Bloom May Be Off 'Flower Of Baghdad' The weeks since U.S. troops withdrew from Iraqi urban centers have been marked by a spike in violent attacks. That's prompted authorities to replace some of the giant blast walls that had recently been taken down. In Baghdad, the Sunni neighborhood of Adhamiya — the "Flower of Baghdad" — is an example of how positive things can change quickly to the negative.
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Bloom May Be Off 'Flower Of Baghdad'

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Bloom May Be Off 'Flower Of Baghdad'

Bloom May Be Off 'Flower Of Baghdad'

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Deadly bombings in Iraq have spiked in the weeks since U.S. troops withdrew from Iraq cities. Some of those giant blast walls that were taken down have now gone back up. One neighborhood in Baghdad is a dramatic example of how positive things seemed just a few months ago and how quickly they can change. NPR's Peter Kenyon has this story from the Sunni Muslim neighborhood of Adhamiya.

PETER KENYON: This is Antar Square, a well-known spot in Adhamiya. During Saddam Hussein's time, Sunnis lived here and Shiites were actively discouraged from moving here. After 2003, Adhamiya was, like many Baghdad neighborhoods, wracked by sectarian violence.

In 2007, miles of concrete blast walls encircled the neighborhood. Sunni Awakening Forces, armed men recruited and paid by the U.S. military, shouldered their guns and manned checkpoints. The Iraqi army and police improved their capabilities, and slowly the situation improved. By the spring of this year, investors held their breath and plunged into the neighborhood.

Fifty-one-year-old Sheikh Abdel-Qader al-Dulaimi, from one of the largest Sunni tribes in Iraq, is one of the partners in the Adhamiya Mall project.

He spoke with NPR at the end of May, two weeks after the opening, and one month before U.S. forces were due to withdraw from urban centers in Iraq.

Sheikh ABDEL-QADER AL-DULAIMI (Partner, Adhamiya Mall Project): (foreign language spoken)

KENYON: He was proud of the mall's amenities: from the fans that spray a cooling mist into the air to Adhamiya's only automatic teller machine.

The large generator was a major plus, allowing the mall to stay open during Baghdad's frequent power cuts.

Dulaimi said he was seeing close to a thousand people a day visit the mall — showing that Iraqis were starved for signs of normal life.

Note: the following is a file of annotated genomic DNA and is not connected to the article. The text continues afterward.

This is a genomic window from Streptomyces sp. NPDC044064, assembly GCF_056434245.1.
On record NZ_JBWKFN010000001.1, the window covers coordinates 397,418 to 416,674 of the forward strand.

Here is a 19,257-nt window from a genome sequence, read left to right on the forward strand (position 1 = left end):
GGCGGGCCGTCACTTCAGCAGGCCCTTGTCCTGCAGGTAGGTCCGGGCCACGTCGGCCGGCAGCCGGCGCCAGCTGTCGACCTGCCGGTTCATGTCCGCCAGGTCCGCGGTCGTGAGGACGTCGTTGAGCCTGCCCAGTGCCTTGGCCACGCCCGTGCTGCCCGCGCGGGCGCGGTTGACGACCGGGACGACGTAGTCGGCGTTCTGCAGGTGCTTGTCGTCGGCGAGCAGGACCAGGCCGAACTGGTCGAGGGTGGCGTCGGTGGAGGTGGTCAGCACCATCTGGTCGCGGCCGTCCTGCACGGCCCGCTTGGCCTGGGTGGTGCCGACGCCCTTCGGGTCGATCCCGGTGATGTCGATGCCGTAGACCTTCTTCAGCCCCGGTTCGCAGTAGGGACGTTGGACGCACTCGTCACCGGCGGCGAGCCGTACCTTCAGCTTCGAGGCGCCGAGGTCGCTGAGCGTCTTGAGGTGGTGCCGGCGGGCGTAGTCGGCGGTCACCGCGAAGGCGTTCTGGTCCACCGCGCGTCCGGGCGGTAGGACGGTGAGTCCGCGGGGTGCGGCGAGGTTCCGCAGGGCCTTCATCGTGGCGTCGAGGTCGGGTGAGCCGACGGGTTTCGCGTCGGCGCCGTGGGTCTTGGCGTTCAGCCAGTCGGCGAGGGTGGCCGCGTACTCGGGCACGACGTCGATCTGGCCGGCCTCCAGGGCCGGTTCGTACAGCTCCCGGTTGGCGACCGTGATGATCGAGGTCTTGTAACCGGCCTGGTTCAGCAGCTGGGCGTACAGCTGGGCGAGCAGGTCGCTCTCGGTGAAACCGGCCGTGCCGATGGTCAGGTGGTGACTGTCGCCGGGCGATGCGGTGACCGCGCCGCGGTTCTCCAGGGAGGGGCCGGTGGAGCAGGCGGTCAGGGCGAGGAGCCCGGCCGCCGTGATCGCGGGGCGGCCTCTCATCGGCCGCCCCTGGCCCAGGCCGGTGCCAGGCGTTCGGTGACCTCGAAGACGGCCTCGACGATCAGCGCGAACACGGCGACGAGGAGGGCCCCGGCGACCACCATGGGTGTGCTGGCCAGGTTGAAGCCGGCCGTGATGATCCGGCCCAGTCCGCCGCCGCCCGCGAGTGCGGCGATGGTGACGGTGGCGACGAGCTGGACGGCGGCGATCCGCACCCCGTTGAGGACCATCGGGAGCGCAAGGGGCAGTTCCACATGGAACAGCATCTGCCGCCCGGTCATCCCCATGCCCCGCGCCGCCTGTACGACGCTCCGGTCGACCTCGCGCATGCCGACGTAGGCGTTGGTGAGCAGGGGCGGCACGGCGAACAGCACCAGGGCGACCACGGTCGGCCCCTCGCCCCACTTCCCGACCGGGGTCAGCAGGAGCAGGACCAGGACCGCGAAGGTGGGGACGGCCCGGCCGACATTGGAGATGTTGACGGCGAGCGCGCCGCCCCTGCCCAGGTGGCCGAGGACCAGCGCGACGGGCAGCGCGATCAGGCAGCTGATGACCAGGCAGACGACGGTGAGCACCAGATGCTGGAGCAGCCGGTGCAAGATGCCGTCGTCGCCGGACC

Mr. DULAIMI: (Through Translator): People would be more than happy just to be here. Even without shopping, especially in comparison with the past, when dead bodies were thrown in the streets. The people were suffering and the city was completely closed. The Iraqi army helped us, plus the American army also helped us, so this great building is like a flower in the Adhamiya area — Adhamiya — which we consider the flower of Baghdad.

KENYON: A scant three months later, Sheikh Dulaimi's Flower of Baghdad is once again the scene of deadly explosions and a terrorized population.

The Iraqi army has resumed raiding houses, provoking cries of abuse from families who complained of heavy-handed tactics. That, in turn, prompted the army to close the neighborhood even tighter.

A return visit to the Adhamiya Mall this month found it almost deserted.

This was partly due to the time of day — late afternoon during Ramadan, when people were getting ready to break their day-long fast.

But weary shop-owners like 35-year-old Yahya Abdel said traffic was down dramatically because Adhamiya is no longer considered a safe neighborhood.

Mr. YAHYA ABDEL (Shop owner): (Through Translator) We are among the people who once we leave our houses, we do not know if we would come back. Once I leave my house, I don't know if I will make it back or not.

KENYON: Salam Hamad, who owns a women's clothing shop, says a friend of his was working a checkpoint at one of the entrances to the neighborhood recently, when a car that had been stopped suddenly exploded.

He says when they checked the ID of the slain driver, they found he was with the Iraqi police commandos.

Such stories, though impossible to confirm independently, are fueling fears that efforts to reignite sectarian warfare in Iraq may be having an effect. Most attacks until now have been against Shiite targets, but the recent rash of attacks in mostly-Sunni Adhamiya has people wondering if tit-for-tat violence is returning.

Hamad says he remembers the bad times in Adhamiya all too well, and for many people, the old fears are starting to return.

Mr. SALAM HAMAD (Shop Owner): (Through Translator) When the Awakening checkpoints came, Adhamiya's conditions changed 180 degrees. Things were quiet and people felt secure. But when the army and police came in, we started seeing things on a daily basis — every day someone gets assassinated, a bomb goes off daily, to the point that Adhamiya's security has been shaken.

KENYON: The U.S. military, the Iraqi army and Iraqi police rightly point out that the overall level of violence is down compared with previous years. But the numbers aren't assuaging the fears of Iraqis here, who had just begun to believe that they might, at long last, have put sectarian bloodshed behind them.

Now they're not so sure.

Peter Kenyon, NPR News, in Adhamiya.

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